We already know that capsaicin has some anti-cancer benefits, and it has been linked with suppression of tumorigenesis through various different mechanisms, not all of which are completely understood. Researchers in this STUDY found that capsaicin could suppress the STAT3 pathway, thereby positively impacting multiple myeloma cells. The researchers concluded, “Overall, these results suggest that capsaicin is a novel blocker of the STAT3 activation pathway, with a potential role in the prevention and treatment of multiple myeloma and other cancers.”
Stop Cough and Cold.
Cayenne Pepper tea helps breaks up mucus in your sinuses and throat. This makes it easier for you to breathe and powers up your immune system. I don’t get colds too often, and the one time I did in recent years I got over it pretty quickly. Here’s my VIDEO to show you how I Zapped The Flu in 22 Hours Before it Zaps You.
Relieve Sore throat.
There are many ways to ease sore throat pain and one that I have tried is a spoonful of honey with a drop of liquid cayenne pepper extract. Upon contact it may not feel great but after a minute this relieved my pain. Do not do this if you have open sores on your throat. If you are interested in Brazilian propolis, Cat’s Claw, Colloidal Silver or other natural methods to help yourself, CLICK HERE to read my other article, Natural Alternatives to Antibiotics.
Dilate arteries and blood vessels.
Capsaicin and other ‘hot’ compounds could make cayenne useful in cardiovascular situations, especially where there is a clot or narrowing of the arteries.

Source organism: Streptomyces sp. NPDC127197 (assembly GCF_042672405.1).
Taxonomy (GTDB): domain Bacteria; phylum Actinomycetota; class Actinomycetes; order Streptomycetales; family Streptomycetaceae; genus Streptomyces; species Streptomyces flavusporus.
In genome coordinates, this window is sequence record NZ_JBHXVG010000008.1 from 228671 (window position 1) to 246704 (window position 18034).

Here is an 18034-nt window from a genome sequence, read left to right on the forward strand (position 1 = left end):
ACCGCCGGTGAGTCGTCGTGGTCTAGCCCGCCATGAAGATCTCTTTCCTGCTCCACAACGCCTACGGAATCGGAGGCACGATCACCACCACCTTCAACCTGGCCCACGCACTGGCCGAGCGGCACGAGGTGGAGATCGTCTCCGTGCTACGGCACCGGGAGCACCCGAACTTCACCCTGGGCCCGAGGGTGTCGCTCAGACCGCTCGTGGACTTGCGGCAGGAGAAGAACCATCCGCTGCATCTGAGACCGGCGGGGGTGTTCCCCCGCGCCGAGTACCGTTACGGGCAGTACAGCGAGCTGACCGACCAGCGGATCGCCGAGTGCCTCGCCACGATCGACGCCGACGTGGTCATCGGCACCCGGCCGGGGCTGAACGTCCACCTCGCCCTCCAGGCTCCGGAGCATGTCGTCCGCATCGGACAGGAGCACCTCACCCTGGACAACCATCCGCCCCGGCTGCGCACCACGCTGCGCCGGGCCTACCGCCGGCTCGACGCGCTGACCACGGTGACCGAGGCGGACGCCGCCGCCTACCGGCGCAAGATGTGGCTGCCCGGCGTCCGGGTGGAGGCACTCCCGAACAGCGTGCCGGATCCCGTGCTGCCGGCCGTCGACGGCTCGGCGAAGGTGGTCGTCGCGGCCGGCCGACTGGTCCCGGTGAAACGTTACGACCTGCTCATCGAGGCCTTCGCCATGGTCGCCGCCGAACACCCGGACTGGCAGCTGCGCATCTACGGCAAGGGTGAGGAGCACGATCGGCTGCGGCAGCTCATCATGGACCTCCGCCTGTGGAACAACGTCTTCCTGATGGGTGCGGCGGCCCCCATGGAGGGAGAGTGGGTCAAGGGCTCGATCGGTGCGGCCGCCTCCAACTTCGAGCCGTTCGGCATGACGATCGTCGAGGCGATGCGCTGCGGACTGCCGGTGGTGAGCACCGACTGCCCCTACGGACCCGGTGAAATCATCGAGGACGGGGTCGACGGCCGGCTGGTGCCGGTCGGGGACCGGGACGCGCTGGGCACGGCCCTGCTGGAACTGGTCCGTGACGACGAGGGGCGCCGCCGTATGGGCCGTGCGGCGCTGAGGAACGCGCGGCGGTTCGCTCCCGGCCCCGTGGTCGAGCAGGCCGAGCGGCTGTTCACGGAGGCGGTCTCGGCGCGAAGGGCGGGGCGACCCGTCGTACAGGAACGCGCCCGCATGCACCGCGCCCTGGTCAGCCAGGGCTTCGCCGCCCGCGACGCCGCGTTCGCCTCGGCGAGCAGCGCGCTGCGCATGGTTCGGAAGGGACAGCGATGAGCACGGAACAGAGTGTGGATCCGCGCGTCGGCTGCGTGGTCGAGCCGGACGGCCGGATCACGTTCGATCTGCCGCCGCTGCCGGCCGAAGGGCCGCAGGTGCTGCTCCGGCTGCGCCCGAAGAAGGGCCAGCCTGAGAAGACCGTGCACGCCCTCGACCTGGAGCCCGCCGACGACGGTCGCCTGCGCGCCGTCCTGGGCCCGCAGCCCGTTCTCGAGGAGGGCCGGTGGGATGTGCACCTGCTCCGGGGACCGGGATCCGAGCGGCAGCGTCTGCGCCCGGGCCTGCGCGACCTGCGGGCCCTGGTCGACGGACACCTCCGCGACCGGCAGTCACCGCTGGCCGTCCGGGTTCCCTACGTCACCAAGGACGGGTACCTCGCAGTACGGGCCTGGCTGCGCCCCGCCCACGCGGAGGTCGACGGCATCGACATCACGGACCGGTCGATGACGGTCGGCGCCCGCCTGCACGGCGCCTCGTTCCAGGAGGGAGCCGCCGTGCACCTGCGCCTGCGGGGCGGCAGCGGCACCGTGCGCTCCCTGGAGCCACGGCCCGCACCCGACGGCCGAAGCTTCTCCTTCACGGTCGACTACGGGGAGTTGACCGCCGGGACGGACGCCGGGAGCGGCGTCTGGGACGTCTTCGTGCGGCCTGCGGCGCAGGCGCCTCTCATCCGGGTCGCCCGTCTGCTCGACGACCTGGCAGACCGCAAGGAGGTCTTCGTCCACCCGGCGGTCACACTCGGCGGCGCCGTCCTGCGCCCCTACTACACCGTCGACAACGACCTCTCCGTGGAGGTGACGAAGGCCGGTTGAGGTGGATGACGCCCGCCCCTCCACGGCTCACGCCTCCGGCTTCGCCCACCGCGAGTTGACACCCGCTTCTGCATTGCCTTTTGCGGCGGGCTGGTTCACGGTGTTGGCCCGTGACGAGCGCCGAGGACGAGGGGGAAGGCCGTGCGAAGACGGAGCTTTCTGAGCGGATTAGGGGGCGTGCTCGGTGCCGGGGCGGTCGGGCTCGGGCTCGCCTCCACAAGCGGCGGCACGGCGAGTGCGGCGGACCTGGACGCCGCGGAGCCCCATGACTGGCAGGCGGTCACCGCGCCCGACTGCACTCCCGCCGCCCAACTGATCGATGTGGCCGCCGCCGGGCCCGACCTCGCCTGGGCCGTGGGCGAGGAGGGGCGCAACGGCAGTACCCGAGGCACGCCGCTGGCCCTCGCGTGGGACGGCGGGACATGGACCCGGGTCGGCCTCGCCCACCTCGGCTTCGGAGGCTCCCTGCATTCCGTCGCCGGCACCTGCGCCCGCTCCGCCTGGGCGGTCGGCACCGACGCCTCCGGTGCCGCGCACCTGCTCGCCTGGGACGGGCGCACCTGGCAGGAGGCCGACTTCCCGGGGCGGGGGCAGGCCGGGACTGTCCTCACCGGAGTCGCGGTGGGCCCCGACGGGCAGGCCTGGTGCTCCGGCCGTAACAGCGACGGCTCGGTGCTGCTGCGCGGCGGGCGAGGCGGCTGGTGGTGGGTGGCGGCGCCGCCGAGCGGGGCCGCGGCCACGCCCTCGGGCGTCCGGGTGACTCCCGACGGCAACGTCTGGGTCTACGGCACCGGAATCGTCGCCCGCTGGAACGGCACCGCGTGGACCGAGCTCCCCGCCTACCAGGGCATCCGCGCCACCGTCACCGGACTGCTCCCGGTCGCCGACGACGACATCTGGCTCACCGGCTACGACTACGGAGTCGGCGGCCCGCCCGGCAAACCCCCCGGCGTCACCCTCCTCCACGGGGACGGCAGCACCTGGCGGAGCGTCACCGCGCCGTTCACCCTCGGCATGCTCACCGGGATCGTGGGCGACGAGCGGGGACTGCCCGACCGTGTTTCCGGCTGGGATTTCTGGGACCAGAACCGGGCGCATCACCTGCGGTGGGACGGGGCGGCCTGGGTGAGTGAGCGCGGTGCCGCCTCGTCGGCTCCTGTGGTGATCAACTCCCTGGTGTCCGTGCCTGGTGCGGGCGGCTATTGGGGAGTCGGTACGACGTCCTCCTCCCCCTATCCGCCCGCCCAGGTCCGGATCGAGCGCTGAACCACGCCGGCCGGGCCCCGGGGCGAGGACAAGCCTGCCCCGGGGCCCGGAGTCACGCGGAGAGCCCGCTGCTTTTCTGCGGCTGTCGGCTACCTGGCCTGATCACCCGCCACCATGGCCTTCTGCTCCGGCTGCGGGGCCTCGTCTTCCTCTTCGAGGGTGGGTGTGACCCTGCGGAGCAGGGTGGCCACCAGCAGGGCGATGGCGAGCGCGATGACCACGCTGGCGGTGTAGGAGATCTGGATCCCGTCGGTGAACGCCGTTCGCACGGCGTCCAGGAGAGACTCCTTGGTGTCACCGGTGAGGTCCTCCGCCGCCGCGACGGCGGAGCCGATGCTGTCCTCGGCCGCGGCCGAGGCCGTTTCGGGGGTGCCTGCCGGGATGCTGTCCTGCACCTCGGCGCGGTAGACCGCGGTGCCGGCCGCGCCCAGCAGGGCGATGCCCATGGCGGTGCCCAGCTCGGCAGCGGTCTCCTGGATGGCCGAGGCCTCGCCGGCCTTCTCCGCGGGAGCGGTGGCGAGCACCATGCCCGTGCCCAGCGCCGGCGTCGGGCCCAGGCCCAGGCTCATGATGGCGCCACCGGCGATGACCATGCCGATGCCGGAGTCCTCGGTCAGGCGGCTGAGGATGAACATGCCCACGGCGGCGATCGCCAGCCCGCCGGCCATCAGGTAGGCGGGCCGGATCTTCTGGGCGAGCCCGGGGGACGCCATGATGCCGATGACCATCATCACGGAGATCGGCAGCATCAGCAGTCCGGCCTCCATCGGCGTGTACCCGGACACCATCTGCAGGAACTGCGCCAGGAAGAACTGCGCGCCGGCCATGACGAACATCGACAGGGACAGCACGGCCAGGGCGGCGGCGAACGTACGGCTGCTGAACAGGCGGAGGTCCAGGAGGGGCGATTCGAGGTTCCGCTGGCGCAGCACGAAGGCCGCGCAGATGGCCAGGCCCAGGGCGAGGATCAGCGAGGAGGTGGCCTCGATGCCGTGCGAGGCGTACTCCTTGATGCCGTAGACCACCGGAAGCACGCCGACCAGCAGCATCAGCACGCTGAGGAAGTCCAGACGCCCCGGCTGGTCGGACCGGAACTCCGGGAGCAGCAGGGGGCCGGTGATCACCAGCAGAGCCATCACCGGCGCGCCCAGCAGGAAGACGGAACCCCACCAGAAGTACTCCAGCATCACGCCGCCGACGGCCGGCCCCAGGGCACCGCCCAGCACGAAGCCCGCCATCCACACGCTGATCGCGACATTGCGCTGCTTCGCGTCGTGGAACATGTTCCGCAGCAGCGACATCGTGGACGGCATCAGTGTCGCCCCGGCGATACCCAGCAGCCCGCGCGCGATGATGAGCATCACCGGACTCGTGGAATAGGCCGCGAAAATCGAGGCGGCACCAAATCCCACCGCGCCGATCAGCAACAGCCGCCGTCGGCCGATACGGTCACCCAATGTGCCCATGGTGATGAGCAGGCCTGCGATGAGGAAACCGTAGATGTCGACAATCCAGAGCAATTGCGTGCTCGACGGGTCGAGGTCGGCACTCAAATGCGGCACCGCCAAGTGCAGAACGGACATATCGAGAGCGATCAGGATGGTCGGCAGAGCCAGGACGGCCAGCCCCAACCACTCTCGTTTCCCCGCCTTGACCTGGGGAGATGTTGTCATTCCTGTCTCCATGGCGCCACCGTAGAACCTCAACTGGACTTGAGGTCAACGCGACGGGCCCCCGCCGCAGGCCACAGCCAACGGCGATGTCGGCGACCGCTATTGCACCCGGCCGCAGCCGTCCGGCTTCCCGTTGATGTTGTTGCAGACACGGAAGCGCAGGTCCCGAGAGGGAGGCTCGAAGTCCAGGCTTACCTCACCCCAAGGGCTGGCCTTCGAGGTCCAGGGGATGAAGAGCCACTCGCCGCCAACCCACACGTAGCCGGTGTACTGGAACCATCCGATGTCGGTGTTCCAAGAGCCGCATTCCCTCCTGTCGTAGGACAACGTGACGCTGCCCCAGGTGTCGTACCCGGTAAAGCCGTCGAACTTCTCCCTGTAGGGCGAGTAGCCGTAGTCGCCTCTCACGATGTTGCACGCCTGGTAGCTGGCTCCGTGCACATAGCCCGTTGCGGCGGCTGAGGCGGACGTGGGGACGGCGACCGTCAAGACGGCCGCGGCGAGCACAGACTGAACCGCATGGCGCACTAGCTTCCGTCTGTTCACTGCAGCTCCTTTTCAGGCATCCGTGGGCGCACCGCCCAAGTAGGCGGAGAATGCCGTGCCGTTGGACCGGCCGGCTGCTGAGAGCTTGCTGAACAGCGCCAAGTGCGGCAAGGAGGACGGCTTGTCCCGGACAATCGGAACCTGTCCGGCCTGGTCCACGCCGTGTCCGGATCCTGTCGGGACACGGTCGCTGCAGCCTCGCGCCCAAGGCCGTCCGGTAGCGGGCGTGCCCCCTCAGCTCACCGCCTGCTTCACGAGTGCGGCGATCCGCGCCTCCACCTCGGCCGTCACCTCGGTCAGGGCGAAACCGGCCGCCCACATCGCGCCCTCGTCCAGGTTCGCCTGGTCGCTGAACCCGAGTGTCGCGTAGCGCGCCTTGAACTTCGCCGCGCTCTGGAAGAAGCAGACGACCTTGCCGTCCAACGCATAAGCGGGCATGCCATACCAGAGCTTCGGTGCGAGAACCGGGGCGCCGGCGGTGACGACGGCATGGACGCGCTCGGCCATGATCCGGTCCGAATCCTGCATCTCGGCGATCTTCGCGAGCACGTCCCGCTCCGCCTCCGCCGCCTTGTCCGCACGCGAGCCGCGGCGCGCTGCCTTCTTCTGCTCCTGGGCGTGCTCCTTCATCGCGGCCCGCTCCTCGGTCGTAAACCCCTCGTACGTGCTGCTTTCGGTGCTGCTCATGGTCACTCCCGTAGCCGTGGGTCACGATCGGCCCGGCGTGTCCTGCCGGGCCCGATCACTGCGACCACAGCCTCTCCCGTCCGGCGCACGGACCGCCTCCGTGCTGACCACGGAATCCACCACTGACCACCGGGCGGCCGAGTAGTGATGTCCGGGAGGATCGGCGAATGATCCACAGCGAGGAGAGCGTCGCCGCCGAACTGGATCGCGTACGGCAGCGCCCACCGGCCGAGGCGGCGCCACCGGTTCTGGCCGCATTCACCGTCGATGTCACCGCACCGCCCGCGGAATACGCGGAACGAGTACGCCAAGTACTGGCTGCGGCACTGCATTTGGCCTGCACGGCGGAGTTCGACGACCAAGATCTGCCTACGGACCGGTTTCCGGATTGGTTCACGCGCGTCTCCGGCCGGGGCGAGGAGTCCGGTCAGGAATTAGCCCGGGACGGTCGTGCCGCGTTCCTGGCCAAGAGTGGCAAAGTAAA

Capsaicin has been shown in studies to help reduce the pain sensations experienced from migraines. After Substance P is desensitized, you don’t feel the pain quite as much. It’s not a cure, it’s more or less a trick to reduce the feeling of head pain. If you suffer with migraines, tension headaches or other hard-to-treat headaches, I wrote a book on the topic which has great reviews, and it is sold on Amazon by CLICKING HERE.
I also sell this book at my own website store, which is HERE.
How to Get More Pepper In Your Diet
There are many ways to include cayenne in your diet. You really need to put cayenne pepper on your dining room table or kitchen counter, so it’s right there when you want to kick something up! Bear in mind this is a nightshade plant, in case that is a sensitivity for you.
Here are some quick ideas to get you started:
1. Chop green, yellow, orange or red peppers into a green salad.
CLICK HERE to get my recipe for Mediterranean Flat Iron Steak and Salad
2. Sprinkel cayenne in your egg salad.
3. Make stuffed green peppers. There’s capsaicin in green peppers too!
4. Sprinkle cayenne onto dishes, just like you would salt or pepper
5. Make a cayenne tea.
5. Take a dietary supplement
6. Spice up your Fettuccini Alfredo
7. Sprinkle cayenne pepper on your scrambled eggs, or chop red/green peppers into them.
8. Add a dash of hot pepper to your Avocado Toast
9. Make lemonade and put a couple of shakes of cayenne in it!
10. Dip your sushi into spicy mayo (it contains some siracha chili)
11. Put it on scalloped potatoes or rice dishes
12. Sprinkle it on your Tuna or other “fish” salad. In fact, CLICK HERE to get my recipe on Lime Mahi Fish Salad!
Suzy Cohen, has been a licensed pharmacist for over 30 years and believes the best approach to chronic illness is a combination of natural medicine and conventional. She founded her own dietary supplement company specializing in custom-formulas, some of which have patents. With a special focus on functional medicine, thyroid health and drug nutrient depletion, Suzy is the author of several related books including Thyroid Healthy, Drug Muggers, Diabetes Without Drugs, and a nationally syndicated column.